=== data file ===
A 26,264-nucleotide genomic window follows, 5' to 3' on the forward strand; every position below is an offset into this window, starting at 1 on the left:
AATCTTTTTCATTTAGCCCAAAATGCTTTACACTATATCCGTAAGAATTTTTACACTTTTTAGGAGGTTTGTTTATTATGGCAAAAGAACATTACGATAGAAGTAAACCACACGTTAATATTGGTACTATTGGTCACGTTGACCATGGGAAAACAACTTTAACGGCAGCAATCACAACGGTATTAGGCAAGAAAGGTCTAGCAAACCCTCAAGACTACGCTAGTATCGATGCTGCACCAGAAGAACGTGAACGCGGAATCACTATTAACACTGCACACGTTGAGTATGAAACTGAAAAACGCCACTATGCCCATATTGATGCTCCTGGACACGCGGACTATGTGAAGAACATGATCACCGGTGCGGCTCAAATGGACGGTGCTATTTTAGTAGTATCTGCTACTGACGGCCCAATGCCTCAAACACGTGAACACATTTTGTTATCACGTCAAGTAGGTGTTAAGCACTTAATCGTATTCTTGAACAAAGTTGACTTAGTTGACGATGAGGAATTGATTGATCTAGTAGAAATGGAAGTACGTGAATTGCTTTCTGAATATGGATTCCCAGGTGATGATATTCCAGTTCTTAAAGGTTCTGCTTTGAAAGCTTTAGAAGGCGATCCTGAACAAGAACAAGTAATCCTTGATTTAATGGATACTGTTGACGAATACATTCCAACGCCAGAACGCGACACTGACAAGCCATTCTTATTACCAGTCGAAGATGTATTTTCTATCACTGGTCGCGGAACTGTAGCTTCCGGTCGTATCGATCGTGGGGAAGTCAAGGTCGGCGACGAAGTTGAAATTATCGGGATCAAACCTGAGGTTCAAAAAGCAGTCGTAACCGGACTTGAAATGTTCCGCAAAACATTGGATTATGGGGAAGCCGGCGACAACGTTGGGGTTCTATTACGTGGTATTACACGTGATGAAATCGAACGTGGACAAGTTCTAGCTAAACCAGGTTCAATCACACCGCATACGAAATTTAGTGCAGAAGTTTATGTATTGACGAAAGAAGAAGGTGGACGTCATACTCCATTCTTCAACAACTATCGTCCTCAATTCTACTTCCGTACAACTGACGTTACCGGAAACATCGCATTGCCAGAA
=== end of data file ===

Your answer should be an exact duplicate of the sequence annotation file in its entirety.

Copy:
A 26,264-nucleotide genomic window follows, 5' to 3' on the forward strand; every position below is an offset into this window, starting at 1 on the left:
AATCTTTTTCATTTAGCCCAAAATGCTTTACACTATATCCGTAAGAATTTTTACACTTTTTAGGAGGTTTGTTTATTATGGCAAAAGAACATTACGATAGAAGTAAACCACACGTTAATATTGGTACTATTGGTCACGTTGACCATGGGAAAACAACTTTAACGGCAGCAATCACAACGGTATTAGGCAAGAAAGGTCTAGCAAACCCTCAAGACTACGCTAGTATCGATGCTGCACCAGAAGAACGTGAACGCGGAATCACTATTAACACTGCACACGTTGAGTATGAAACTGAAAAACGCCACTATGCCCATATTGATGCTCCTGGACACGCGGACTATGTGAAGAACATGATCACCGGTGCGGCTCAAATGGACGGTGCTATTTTAGTAGTATCTGCTACTGACGGCCCAATGCCTCAAACACGTGAACACATTTTGTTATCACGTCAAGTAGGTGTTAAGCACTTAATCGTATTCTTGAACAAAGTTGACTTAGTTGACGATGAGGAATTGATTGATCTAGTAGAAATGGAAGTACGTGAATTGCTTTCTGAATATGGATTCCCAGGTGATGATATTCCAGTTCTTAAAGGTTCTGCTTTGAAAGCTTTAGAAGGCGATCCTGAACAAGAACAAGTAATCCTTGATTTAATGGATACTGTTGACGAATACATTCCAACGCCAGAACGCGACACTGACAAGCCATTCTTATTACCAGTCGAAGATGTATTTTCTATCACTGGTCGCGGAACTGTAGCTTCCGGTCGTATCGATCGTGGGGAAGTCAAGGTCGGCGACGAAGTTGAAATTATCGGGATCAAACCTGAGGTTCAAAAAGCAGTCGTAACCGGACTTGAAATGTTCCGCAAAACATTGGATTATGGGGAAGCCGGCGACAACGTTGGGGTTCTATTACGTGGTATTACACGTGATGAAATCGAACGTGGACAAGTTCTAGCTAAACCAGGTTCAATCACACCGCATACGAAATTTAGTGCAGAAGTTTATGTATTGACGAAAGAAGAAGGTGGACGTCATACTCCATTCTTCAACAACTATCGTCCTCAATTCTACTTCCGTACAACTGACGTTACCGGAAACATCGCATTGCCAGAA